Libby Schaaf Enters Oakland Mayor’s Race: Implications

UPDATE: Libby Schaaf Files Papers To Run For Mayor Of Oakland

Libby Schaaf
Libby Schaaf

Libby Schaaf shocks Oakland with Mayor’s Race talk.

She did. (And look, some headlines says “Libby Schaaf expected to enter Oakland Mayor’s Race,” but the fact is, the word around town’s that she’s in it. And that’s from five separate conversations I had yesterday alone. Game on.)

Libby Schaaf has been my friend for 23 years (which is about as long as some of you have been alive) but I’m going to blog this from the perspective of what I’ve been over that time, which is both an observer of and participant in Oakland Politics. And yeah, that’s with a capital P.

In all of the years I’ve been in Oakland Politics either as a columnist, a Mayor’s aide, head of the Super Bowl: Oakland Bidding Committee, or producer of Oakland’s first blog, I have never, ever seen an Oaklander run for Mayor since Ted Dang did it in 1994 (and gave then-Mayor Elihu Harris a bit of a tussle). We’ve had candidates who have lived in Oakland most of their lives, but were born somewhere else. Not Libby: she was not only born and raised in Oakland, and in the council district she now represents, District 4, but she went to school here, leaving only to collect her law degree, then returned to Oakland.

Libby Schaaf in the Mayor’s Race should scare the hell out of all other candidates, including the one I have backed, Bryan Parker. And that’s because there’s no one running for Mayor that knows Oakland like Libby does, and it’s not something you can fake. All of that, and much of what I’m talking about is hard to describe in words, will come out during the course of the Mayor’s Race.

It’s Libby’s advantage, but that doesn’t mean she couldn’t blow it. Here are the implications of her entering the Mayor’s Race. And this is from the very person who not only talked her into it five years ago, but also wrote an April Fool’s joke blog post that she was running in 2010, and managed to scare the hell out of Don Perata’s campaign guy, Larry Tramutola.

First, Libby Schaaf just making the decision that she’s going to run for Mayor, then talking about it around town (I’ve heard it from several different people already in just one day) has caused two other Oakland politicos to call me and say they’re considering running for Mayor. Thus, this could shape up to be a crowded race.

But I’ve told the two people who called me to make a checklist of why they’re running, and be honest about it. If they’re doing it because Libby’s running, it’s a bad move. I told them to list their accomplishments, and then be ready to tell why they’re running in 25 words or less. If they can break down their reasons to that, as I know Libby can, they’re ready.

Most can’t do that, but ego drives some to not even think that’s an important matter.

Second, ego will drive the entry of other candidates into this race, if only because they think it might trip up Libby. In other words, Libby Schaaf has become the 800-pound gorilla in the room. She now casts a huge shadow because of her style, delivery, personality, looks, experience, and roots.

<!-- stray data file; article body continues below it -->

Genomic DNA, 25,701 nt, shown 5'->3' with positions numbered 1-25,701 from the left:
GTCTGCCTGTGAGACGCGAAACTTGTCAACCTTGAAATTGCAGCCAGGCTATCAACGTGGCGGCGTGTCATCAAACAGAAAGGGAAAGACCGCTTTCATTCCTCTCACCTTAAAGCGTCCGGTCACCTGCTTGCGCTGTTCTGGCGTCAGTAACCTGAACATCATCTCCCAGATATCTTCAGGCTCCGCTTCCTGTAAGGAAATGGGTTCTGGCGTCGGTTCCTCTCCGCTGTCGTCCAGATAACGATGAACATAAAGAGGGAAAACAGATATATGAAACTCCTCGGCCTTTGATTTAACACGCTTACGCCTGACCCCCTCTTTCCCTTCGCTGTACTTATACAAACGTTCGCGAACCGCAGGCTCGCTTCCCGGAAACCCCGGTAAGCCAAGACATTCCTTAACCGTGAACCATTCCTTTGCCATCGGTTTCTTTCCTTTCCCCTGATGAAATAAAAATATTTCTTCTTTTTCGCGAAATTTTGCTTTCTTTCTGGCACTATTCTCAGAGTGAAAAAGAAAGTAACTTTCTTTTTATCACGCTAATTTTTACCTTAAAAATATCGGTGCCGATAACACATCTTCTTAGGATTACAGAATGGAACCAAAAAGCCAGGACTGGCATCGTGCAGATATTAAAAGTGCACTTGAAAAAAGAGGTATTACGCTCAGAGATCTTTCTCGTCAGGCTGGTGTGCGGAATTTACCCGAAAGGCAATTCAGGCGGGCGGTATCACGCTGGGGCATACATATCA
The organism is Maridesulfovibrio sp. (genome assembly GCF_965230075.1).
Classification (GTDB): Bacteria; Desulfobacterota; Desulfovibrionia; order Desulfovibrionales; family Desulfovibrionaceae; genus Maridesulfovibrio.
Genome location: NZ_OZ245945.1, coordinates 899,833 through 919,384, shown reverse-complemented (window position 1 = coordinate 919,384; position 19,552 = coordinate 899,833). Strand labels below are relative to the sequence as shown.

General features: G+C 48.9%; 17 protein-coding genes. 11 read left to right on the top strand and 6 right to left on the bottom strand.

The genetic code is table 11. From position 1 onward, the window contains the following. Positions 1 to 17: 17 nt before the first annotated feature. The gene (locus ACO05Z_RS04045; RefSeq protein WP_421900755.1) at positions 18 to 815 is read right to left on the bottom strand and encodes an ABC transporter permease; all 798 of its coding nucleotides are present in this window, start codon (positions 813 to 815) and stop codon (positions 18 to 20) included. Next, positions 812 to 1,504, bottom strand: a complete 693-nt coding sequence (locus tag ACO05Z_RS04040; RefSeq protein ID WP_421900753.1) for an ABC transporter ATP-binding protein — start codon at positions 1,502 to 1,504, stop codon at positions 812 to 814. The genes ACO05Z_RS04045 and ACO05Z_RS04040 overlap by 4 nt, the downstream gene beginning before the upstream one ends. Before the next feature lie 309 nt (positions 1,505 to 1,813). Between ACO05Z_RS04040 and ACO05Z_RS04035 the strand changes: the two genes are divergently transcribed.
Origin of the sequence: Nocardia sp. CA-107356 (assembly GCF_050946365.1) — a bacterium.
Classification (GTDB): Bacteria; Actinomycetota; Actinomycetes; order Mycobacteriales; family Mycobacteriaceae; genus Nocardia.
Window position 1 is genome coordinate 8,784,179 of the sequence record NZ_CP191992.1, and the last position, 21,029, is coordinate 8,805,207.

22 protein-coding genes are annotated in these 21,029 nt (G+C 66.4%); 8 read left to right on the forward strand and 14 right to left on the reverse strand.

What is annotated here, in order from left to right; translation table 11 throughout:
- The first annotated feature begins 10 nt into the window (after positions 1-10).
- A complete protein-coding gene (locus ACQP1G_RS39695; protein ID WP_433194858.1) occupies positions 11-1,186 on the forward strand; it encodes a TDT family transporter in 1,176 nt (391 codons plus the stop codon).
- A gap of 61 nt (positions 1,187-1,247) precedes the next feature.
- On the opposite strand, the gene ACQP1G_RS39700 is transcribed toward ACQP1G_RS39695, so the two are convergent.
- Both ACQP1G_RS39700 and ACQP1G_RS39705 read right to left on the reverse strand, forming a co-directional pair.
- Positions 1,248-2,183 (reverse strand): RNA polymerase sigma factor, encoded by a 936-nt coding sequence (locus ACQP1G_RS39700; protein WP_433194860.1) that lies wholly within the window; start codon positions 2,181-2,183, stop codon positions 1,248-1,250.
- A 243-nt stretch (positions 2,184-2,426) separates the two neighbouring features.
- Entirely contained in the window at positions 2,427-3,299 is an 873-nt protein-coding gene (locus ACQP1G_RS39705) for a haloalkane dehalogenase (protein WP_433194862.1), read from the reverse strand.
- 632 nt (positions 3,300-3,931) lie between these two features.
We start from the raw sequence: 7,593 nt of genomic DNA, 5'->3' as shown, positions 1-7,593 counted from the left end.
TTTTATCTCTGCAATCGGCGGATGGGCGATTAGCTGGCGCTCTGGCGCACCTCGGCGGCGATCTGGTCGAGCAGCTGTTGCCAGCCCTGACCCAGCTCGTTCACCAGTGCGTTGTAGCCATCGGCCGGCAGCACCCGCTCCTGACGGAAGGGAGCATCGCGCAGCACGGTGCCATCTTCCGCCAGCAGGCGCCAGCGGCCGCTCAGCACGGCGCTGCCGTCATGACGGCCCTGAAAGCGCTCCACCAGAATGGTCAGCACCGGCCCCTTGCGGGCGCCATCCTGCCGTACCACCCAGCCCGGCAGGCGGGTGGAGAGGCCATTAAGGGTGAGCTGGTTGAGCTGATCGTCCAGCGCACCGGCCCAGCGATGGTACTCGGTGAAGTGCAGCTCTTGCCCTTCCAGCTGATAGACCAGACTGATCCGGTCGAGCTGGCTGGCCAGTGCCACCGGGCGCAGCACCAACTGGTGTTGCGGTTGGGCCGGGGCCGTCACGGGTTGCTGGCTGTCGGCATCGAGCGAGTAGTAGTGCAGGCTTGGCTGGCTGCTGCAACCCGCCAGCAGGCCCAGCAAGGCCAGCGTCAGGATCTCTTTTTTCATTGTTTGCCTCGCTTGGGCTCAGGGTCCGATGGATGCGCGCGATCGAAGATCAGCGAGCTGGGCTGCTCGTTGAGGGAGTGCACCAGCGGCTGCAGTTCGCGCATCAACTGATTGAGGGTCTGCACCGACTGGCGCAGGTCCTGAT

This combination will cause her to raise a good deal of money, perhaps eventually more than Parker, but that remains to be seen because of Bryan’s tech connections in Oakland and in California.

The one person who should be vitally concerned about Libby Schaaf’s entry is Joe Tuman, and because even though he’s not white (he says he’s not when the conversation comes up, and is quick to remind me of his middle eastern origins), he’s perceived of that way, which in image catapults him into the ‘You’re a hills dude’ camp. And that places him in direct competition with Libby, who, while she’s lived a huge chunk of her Oakland life as a Lake Merritt bachelorette, is incorrectly but popularly perceived of as a hills area Oaklander.

(I should add that Tuman could overcome Libby by just plain taking advantage of the delay in her entry into the race by over-promoting his run for Mayor, early. Joe’s house parties have worked to introduce him to many Oaklanders, and with great results. Tuman’s only chance to win will come with working hard, and that means walking around town, shaking hands and holding house parties.)

Now, some will say ‘That’s crazy because she lives in District 4 and that’s in the Oakland Hills’ but the fact remains that Libby lived around Lake Merritt, and knows the flatlands just as well as the hills.

Any candidate who tries to paint her as a hills dweller out of touch with Oakland is in for a surprise – running for Mayor gives Libby the chance to be herself. That’s going to shock some people.

For example, the Libby Schaaf that Oakland Councilmember Desley Brooks, or some of Oakland’s black real estate developers and contracts thinks they know is not the one who’s running for Mayor. So any black female Oaklander who would run and think they could take African American female votes away from Libby will find, and this is already happening, that a number of black women are already either behind Libby, or thinking seriously about getting behind her. And I note, this is all happening in the space of one day.

Could Anne Gust Brown have an impact?

If Anne Gust Brown does actually enter the Oakland Mayor’s race, you’d have to ask, where would her constituency come from? Business? Well, she could call on Phil Tagami, considering that her husband, Governor Jerry Brown, helped him produce Oakland Global, the Oakland Army Base Reuse Project that’s under construction now. Perhaps others in Oakland real estate. But beyond that, who?